TikTok’s Sea Shanties ‘Wellerman’ Musical Trend Explained

When I woke up last Friday morning, I realized I had multiple messages. All were links to a TikTok video of several guys singing a song, a 19th century seafaring song called “Wellerman,” using TikTok’s duet feature.

It was not the first shipyard that I saw on TikTok. It wasn’t even the first performance of “Wellerman” that I had seen – over the past month or so, spurred on by a Scottish musician named Nathan Evans and others, the sailors’ songs have become popular. increasingly popular on TikTok, then widely shared on other platforms. . “Wellerman”, the song which has become particularly prominent in recent days, has now been remixed and performed by other singers, and other songs of sailors began to appear. My favorite addition is the seasong reaction video, especially this one, which has the caption “when I hand it over to my brother”:

The magnetic thing about this TikTok reaction is how attracted the questionable brother is. First he’s skeptical of “Wellerman”, then he’s amused by how much his brother likes it. At the end, he’s on full blast, singing along with the choruses and offering a “oooOO” of harmony while his brother sings the verses. As with many of the best TikToks, it’s the naked, transparent sincerity that really sells the video. They’re both so in the song at the end, singing happily even though it’s an old song and the word Wellerman has been lost to history. (According to a few different sources, a Wellerman “is an employee of the 19th century Australian whaling company, the Weller Bros., and the song is about company ships arriving to supply the whalers.)

At first glance, it’s a little strange that digital culture in 2021 suddenly becomes obsessed with 200-year-old folk songs about men on whalers. They sound like prehistoric oddities, which is part of the appeal. Simplistic in structure, they are intentionally repetitive and full of ideas and references that seem very, very remote from life at the moment. Apart from the word Wellerman, they are full of harpoons and pierrades and the specifics of whale slaughter; the most recognizable lyrics are lines on “the turn of the cape” and the love of beautiful brown haired girls.

Sailors’ songs are also resistant to the cold. These are songs about whaling and strong winds, and they sound like a bowl of New England clam chowder: very White. There is some overlap between sailors chants and African American spirituals that deserve a lot more attention, but the default image of seasong as a genre is a group of white European sailors screaming “away Joe.” ” in harmony. The shock of being turned on this This is what we see on the face of the dubious brother of TikTok. “This? Really? This?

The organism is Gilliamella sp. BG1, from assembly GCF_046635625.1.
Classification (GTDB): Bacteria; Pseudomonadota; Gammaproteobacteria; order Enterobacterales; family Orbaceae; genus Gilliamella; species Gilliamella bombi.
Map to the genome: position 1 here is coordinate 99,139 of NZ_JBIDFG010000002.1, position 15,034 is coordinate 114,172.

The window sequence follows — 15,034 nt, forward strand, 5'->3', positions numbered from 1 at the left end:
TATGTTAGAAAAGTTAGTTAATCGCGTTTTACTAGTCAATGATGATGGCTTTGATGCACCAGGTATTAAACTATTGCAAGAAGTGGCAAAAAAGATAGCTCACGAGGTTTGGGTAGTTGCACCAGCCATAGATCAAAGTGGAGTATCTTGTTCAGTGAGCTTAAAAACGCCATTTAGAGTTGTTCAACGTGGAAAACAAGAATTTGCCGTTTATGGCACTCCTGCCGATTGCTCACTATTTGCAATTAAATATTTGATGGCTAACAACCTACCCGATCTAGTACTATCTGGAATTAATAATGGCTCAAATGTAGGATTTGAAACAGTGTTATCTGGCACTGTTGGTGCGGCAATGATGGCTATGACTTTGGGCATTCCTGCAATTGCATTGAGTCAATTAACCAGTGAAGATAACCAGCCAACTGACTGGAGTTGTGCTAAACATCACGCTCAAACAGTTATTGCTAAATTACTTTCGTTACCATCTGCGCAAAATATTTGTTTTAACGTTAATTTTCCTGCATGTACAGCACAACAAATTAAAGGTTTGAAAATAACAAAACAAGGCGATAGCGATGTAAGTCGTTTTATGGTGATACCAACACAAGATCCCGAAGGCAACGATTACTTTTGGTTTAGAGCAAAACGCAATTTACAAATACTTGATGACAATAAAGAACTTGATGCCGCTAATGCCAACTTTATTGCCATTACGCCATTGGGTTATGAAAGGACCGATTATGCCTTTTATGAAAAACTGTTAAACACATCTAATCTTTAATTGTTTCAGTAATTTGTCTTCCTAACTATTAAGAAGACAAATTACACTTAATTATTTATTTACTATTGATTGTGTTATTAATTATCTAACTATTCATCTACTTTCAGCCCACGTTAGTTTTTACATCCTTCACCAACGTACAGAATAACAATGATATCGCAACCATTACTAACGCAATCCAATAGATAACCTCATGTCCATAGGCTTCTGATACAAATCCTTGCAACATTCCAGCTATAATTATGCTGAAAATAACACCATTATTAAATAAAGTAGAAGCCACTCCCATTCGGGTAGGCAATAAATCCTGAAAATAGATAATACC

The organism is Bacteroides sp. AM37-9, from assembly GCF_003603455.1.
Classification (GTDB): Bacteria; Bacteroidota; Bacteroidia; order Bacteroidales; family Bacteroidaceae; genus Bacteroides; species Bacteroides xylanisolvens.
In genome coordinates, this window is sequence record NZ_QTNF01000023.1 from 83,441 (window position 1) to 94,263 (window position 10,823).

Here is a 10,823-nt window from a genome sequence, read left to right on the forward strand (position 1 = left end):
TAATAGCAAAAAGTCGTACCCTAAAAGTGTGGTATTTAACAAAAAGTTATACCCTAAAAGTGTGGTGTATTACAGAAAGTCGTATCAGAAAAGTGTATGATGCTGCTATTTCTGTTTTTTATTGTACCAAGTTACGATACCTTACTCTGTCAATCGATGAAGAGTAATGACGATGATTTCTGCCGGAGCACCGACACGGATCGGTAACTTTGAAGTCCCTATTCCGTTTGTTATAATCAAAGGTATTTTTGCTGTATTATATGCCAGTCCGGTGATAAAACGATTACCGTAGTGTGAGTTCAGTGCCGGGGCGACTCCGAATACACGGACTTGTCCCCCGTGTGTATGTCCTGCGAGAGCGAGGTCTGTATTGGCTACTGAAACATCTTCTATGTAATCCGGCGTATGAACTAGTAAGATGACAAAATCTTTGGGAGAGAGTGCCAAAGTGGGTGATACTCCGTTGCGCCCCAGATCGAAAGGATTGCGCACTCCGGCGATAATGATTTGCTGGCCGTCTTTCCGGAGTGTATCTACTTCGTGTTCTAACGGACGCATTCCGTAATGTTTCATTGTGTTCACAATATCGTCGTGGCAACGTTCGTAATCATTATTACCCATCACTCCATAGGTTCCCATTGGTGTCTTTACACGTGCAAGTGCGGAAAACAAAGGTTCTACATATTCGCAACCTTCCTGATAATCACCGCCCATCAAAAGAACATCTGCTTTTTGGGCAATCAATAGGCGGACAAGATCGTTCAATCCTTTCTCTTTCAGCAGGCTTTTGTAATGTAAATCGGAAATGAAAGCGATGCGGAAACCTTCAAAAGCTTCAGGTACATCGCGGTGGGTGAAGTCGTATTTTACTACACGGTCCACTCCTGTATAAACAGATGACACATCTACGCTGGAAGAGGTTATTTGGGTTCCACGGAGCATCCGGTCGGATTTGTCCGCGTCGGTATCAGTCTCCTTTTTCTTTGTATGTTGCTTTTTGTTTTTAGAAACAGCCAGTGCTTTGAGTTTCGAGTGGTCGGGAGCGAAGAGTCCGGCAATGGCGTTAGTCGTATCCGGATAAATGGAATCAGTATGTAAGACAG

Sailor’s Song seems like the weirdest choice possible for this year’s new music trend, but as a longtime sailor-song fan (what can I say, I’m the type to read Horatio Hornblower novels in high school), I’m here to tell you that sailor songs mean so much right now, right now. They are songs with simple and straightforward rhythms, designed to be easy to learn and sing while doing the hard physical labor of navigating a large fishing boat. One person is the leader of the song, setting the beat and singing the verses, but the driving force behind the song is in the repeated chorus that everyone sings together over and over again. They are unifying survival songs, designed to transform a huge group of people into one collective body, all working together to keep the ship afloat.

At the present time, it is not safe to gather in a group. Each report deals with the division, the stalemate, the anger and the huge gulf between left and right. We’re all stuck staring at tiny screens in our own tiny individual boxes, desperately wanting to sing loud into a stranger’s face knowing that singing loud into a stranger’s face is incredibly dangerous right now. Perhaps it is a coincidence that millions of TikTokers rejoice in a centuries-old musical genre intended to bind separate bodies together in common, cooperative action. Maybe it’s just because “Wellerman” is a loud big bop from a song from any century.

But I don’t think so. Sailors’ songs are not the first pandemic example of a virtual but collective musical experience that has become the big trend of the day. Last fall there was the Ratatouille musical; earlier last summer there was a surge of love for two brothers making reaction videos as they first listen to popular pop songs; and the confinement of spring gave way to Verzuz. These phenomena stem from a thirst for the distinct and powerful way in which music can make people feel connected to each other. Sailors’ songs are just a more direct and musically explicit version of this desire. They are easy to learn for many people very quickly, and once everyone has learned the pattern, the Song of the Sea turns each participant into a small part of a collective whole.

So on a large scale, I’m really moved by the sudden attention to the songs of the sailors. It’s hard to think of a more appropriate musical form unexpectedly for a group of people yearning for a physical (and political and spiritual) connection. And for me, personally, I am Nice To Meet You to welcome our new slum overlords. There are so many other songs that deserve TikTok viral fame! My fingers crossed for “Blow the Man Down”.